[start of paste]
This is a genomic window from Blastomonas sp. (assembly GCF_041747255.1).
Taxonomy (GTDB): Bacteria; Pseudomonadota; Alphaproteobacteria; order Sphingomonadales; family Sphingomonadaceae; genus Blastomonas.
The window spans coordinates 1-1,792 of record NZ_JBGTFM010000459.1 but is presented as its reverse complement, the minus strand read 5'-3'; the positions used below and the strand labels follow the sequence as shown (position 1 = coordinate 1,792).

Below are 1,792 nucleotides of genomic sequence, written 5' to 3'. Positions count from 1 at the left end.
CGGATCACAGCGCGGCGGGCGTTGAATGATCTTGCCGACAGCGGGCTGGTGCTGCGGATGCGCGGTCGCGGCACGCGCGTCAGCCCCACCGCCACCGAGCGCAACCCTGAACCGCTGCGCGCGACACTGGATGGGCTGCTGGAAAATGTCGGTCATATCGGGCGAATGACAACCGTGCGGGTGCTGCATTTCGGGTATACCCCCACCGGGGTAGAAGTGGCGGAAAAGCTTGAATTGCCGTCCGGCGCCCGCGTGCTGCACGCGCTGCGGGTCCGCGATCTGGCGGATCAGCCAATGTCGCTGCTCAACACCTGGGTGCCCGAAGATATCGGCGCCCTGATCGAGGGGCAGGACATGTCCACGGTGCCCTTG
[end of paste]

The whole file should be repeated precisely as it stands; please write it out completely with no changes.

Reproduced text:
This is a genomic window from Blastomonas sp. (assembly GCF_041747255.1).
Taxonomy (GTDB): Bacteria; Pseudomonadota; Alphaproteobacteria; order Sphingomonadales; family Sphingomonadaceae; genus Blastomonas.
The window spans coordinates 1-1,792 of record NZ_JBGTFM010000459.1 but is presented as its reverse complement, the minus strand read 5'-3'; the positions used below and the strand labels follow the sequence as shown (position 1 = coordinate 1,792).

Below are 1,792 nucleotides of genomic sequence, written 5' to 3'. Positions count from 1 at the left end.
CGGATCACAGCGCGGCGGGCGTTGAATGATCTTGCCGACAGCGGGCTGGTGCTGCGGATGCGCGGTCGCGGCACGCGCGTCAGCCCCACCGCCACCGAGCGCAACCCTGAACCGCTGCGCGCGACACTGGATGGGCTGCTGGAAAATGTCGGTCATATCGGGCGAATGACAACCGTGCGGGTGCTGCATTTCGGGTATACCCCCACCGGGGTAGAAGTGGCGGAAAAGCTTGAATTGCCGTCCGGCGCCCGCGTGCTGCACGCGCTGCGGGTCCGCGATCTGGCGGATCAGCCAATGTCGCTGCTCAACACCTGGGTGCCCGAAGATATCGGCGCCCTGATCGAGGGGCAGGACATGTCCACGGTGCCCTTG